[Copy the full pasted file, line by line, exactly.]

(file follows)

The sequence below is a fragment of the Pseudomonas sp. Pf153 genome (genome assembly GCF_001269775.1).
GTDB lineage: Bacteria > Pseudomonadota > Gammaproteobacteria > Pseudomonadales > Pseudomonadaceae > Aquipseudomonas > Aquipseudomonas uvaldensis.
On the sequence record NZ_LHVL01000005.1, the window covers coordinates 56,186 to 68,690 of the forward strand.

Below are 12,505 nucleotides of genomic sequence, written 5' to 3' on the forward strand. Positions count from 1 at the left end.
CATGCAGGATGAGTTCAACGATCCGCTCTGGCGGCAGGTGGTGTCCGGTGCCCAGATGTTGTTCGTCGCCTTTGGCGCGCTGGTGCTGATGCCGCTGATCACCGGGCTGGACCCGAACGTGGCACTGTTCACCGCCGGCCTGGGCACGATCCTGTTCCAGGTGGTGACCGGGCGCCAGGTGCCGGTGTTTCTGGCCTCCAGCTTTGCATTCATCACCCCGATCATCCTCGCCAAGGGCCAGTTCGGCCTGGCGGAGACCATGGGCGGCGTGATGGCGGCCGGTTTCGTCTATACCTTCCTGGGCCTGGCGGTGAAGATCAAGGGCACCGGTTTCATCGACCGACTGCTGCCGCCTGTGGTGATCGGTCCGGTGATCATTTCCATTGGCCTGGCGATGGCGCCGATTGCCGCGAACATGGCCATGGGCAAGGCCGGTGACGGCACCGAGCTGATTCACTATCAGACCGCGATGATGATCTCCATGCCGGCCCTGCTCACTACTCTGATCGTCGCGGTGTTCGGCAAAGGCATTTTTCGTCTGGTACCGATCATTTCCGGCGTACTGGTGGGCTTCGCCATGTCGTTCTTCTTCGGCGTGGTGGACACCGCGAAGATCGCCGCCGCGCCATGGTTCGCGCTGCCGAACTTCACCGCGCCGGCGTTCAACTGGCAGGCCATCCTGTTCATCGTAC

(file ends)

The sequence below is a fragment of the Pseudomonas sp. Pf153 genome (genome assembly GCF_001269775.1).
GTDB lineage: Bacteria > Pseudomonadota > Gammaproteobacteria > Pseudomonadales > Pseudomonadaceae > Aquipseudomonas > Aquipseudomonas uvaldensis.
On the sequence record NZ_LHVL01000005.1, the window covers coordinates 56,186 to 68,690 of the forward strand.

Below are 12,505 nucleotides of genomic sequence, written 5' to 3' on the forward strand. Positions count from 1 at the left end.
CATGCAGGATGAGTTCAACGATCCGCTCTGGCGGCAGGTGGTGTCCGGTGCCCAGATGTTGTTCGTCGCCTTTGGCGCGCTGGTGCTGATGCCGCTGATCACCGGGCTGGACCCGAACGTGGCACTGTTCACCGCCGGCCTGGGCACGATCCTGTTCCAGGTGGTGACCGGGCGCCAGGTGCCGGTGTTTCTGGCCTCCAGCTTTGCATTCATCACCCCGATCATCCTCGCCAAGGGCCAGTTCGGCCTGGCGGAGACCATGGGCGGCGTGATGGCGGCCGGTTTCGTCTATACCTTCCTGGGCCTGGCGGTGAAGATCAAGGGCACCGGTTTCATCGACCGACTGCTGCCGCCTGTGGTGATCGGTCCGGTGATCATTTCCATTGGCCTGGCGATGGCGCCGATTGCCGCGAACATGGCCATGGGCAAGGCCGGTGACGGCACCGAGCTGATTCACTATCAGACCGCGATGATGATCTCCATGCCGGCCCTGCTCACTACTCTGATCGTCGCGGTGTTCGGCAAAGGCATTTTTCGTCTGGTACCGATCATTTCCGGCGTACTGGTGGGCTTCGCCATGTCGTTCTTCTTCGGCGTGGTGGACACCGCGAAGATCGCCGCCGCGCCATGGTTCGCGCTGCCGAACTTCACCGCGCCGGCGTTCAACTGGCAGGCCATCCTGTTCATCGTAC